Pool phenomenon

(redirected from leg phenomenon)

Pool phe·nom·e·non

(pūl),
1. in tetany, spasm of both the quadriceps and calf muscles when the extended leg is flexed at the hip; Synonym(s): leg phenomenon, Pool-Schlesinger sign, Schlesinger sign
2. in tetany, contraction of the arm muscles following the stretching of the brachial plexus by elevation of the arm above the head with the forearm extended, resembles the contraction resulting from stimulation of the ulnar nerve. Synonym(s): arm phenomenon
Farlex Partner Medical Dictionary © Farlex 2012

Pool phe·nom·e·non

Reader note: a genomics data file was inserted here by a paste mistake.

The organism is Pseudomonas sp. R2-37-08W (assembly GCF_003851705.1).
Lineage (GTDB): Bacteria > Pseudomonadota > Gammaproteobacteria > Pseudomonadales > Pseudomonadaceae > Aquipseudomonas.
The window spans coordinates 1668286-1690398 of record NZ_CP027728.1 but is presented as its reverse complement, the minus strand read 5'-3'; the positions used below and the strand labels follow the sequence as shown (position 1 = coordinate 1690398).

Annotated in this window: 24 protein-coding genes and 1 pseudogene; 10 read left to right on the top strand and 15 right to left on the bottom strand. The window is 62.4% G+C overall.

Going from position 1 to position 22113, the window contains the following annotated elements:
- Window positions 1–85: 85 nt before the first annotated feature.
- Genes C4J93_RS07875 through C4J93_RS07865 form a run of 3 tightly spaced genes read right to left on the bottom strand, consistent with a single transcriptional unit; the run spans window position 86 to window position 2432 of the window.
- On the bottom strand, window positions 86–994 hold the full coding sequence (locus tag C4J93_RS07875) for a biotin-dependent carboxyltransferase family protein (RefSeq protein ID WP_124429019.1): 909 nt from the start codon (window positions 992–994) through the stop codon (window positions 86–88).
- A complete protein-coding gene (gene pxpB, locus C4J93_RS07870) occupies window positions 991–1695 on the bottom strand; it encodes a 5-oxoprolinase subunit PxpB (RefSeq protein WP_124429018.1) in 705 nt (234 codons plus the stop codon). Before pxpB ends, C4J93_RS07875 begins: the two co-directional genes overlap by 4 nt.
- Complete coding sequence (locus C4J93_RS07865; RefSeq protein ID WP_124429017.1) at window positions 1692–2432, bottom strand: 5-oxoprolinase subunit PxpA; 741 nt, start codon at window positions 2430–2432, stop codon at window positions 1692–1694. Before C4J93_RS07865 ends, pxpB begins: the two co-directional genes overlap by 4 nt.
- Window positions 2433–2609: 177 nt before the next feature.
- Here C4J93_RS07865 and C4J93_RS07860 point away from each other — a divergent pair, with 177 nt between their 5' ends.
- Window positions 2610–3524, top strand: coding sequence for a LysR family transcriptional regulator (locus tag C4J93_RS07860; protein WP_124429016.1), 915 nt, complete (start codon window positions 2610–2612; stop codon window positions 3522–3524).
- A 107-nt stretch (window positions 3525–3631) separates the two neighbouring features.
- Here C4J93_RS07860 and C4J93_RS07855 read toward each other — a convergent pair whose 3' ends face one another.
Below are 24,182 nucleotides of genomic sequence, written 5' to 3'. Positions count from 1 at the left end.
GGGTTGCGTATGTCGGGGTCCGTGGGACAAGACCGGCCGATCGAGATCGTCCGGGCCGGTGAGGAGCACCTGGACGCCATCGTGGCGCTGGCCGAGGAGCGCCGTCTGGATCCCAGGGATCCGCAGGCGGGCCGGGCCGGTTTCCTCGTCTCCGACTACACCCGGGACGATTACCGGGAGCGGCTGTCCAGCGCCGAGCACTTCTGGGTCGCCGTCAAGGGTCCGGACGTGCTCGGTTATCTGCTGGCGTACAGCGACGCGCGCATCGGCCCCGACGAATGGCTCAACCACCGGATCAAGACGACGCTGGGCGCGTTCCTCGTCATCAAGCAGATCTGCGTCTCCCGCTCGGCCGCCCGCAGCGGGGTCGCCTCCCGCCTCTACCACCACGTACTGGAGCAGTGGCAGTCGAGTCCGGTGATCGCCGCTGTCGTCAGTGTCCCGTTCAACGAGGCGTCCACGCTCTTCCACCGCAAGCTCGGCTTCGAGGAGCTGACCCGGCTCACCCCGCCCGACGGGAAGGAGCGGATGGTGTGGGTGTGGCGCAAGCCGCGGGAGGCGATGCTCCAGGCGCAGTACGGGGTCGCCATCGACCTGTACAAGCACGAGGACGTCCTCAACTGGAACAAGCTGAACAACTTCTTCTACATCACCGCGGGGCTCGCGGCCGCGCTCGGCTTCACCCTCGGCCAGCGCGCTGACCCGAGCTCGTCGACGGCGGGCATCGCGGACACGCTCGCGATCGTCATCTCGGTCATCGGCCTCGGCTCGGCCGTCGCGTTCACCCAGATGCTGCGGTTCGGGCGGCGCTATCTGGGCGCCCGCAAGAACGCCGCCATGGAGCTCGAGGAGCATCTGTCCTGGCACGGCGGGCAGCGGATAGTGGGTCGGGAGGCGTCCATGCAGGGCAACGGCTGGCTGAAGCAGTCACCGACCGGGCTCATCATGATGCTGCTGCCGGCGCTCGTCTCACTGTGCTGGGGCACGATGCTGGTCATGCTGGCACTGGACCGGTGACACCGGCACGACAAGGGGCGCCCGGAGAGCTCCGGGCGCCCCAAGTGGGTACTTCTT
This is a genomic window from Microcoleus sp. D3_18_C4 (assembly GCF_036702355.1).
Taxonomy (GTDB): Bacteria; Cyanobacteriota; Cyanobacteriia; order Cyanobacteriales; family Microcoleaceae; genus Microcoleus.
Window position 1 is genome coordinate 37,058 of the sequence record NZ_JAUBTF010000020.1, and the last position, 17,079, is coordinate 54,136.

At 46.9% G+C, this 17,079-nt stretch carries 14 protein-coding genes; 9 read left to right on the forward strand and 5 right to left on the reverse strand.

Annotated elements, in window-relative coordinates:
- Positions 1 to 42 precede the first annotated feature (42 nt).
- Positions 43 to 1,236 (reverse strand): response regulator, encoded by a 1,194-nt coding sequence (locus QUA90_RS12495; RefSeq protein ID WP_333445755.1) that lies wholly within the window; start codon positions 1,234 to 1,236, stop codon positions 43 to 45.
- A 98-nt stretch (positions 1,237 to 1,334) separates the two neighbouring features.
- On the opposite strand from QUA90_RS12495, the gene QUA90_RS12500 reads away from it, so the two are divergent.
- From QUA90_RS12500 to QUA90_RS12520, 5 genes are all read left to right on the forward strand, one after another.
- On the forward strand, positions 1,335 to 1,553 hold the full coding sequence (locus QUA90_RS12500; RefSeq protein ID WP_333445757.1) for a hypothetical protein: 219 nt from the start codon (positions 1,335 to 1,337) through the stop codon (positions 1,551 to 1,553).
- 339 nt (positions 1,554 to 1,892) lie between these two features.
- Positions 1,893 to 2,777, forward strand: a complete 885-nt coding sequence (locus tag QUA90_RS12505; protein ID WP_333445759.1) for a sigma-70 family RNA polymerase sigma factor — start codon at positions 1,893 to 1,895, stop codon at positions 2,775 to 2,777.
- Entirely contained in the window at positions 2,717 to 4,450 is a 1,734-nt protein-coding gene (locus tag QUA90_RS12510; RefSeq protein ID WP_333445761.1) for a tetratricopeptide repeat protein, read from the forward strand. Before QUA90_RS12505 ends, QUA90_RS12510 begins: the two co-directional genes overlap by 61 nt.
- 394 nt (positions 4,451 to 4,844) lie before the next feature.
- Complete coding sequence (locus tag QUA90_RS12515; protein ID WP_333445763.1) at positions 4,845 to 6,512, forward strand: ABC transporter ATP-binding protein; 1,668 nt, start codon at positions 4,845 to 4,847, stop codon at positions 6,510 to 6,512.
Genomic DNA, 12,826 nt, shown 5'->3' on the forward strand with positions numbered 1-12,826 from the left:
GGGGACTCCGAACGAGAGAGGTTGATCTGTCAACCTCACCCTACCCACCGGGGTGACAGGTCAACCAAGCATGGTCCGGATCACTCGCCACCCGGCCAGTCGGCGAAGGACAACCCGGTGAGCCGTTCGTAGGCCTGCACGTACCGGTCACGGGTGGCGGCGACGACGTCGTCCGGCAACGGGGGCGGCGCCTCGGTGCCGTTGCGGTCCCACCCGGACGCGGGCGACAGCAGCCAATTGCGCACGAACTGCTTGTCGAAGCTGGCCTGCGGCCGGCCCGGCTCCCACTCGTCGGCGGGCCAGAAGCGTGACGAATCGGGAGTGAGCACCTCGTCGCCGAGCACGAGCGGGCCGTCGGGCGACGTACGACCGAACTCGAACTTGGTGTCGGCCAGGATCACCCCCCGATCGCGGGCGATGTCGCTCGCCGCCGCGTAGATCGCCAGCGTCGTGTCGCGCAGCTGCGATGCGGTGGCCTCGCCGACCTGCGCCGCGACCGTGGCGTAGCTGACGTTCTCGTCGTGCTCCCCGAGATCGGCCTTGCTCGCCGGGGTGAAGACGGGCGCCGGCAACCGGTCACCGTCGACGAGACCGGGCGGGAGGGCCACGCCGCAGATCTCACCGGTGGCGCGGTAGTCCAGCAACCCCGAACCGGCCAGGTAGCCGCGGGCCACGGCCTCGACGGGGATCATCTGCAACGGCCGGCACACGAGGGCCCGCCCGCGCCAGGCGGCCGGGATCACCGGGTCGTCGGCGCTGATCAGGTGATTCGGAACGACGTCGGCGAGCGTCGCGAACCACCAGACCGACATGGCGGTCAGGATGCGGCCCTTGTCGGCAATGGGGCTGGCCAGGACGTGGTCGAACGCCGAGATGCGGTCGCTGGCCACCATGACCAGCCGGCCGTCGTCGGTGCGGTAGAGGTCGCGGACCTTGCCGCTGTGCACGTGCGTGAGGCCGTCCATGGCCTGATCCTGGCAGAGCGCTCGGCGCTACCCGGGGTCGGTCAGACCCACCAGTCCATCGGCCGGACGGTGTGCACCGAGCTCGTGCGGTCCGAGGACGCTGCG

(pūl fĕ-nom'ĕ-non)
1. In tetany, spasm of both the quadriceps and calf muscles when the extended leg is flexed at the hip.
Synonym(s): Schlesinger sign.
2. In tetany, contraction of the arm muscles following the stretching of the brachial plexus by elevation of the arm above the head with the forearm extended; resembles the contraction resulting from stimulation of the ulnar nerve.
Medical Dictionary for the Health Professions and Nursing © Farlex 2012

Pool,

Eugene H., U.S. surgeon, 1874-1949.
Pool phenomenon - in tetany, spasm of the extensor muscles of the knee and of the calf muscles when the extended leg is flexed at the hip; in tetany, contraction of the arm muscles following the stretching of the brachial plexus resembles the contraction resulting from stimulation of the ulnar nerve. Synonym(s): Pool-Schlesinger sign; Schlesinger sign
Pool-Schlesinger sign - Synonym(s): Pool phenomenon
Medical Eponyms © Farlex 2012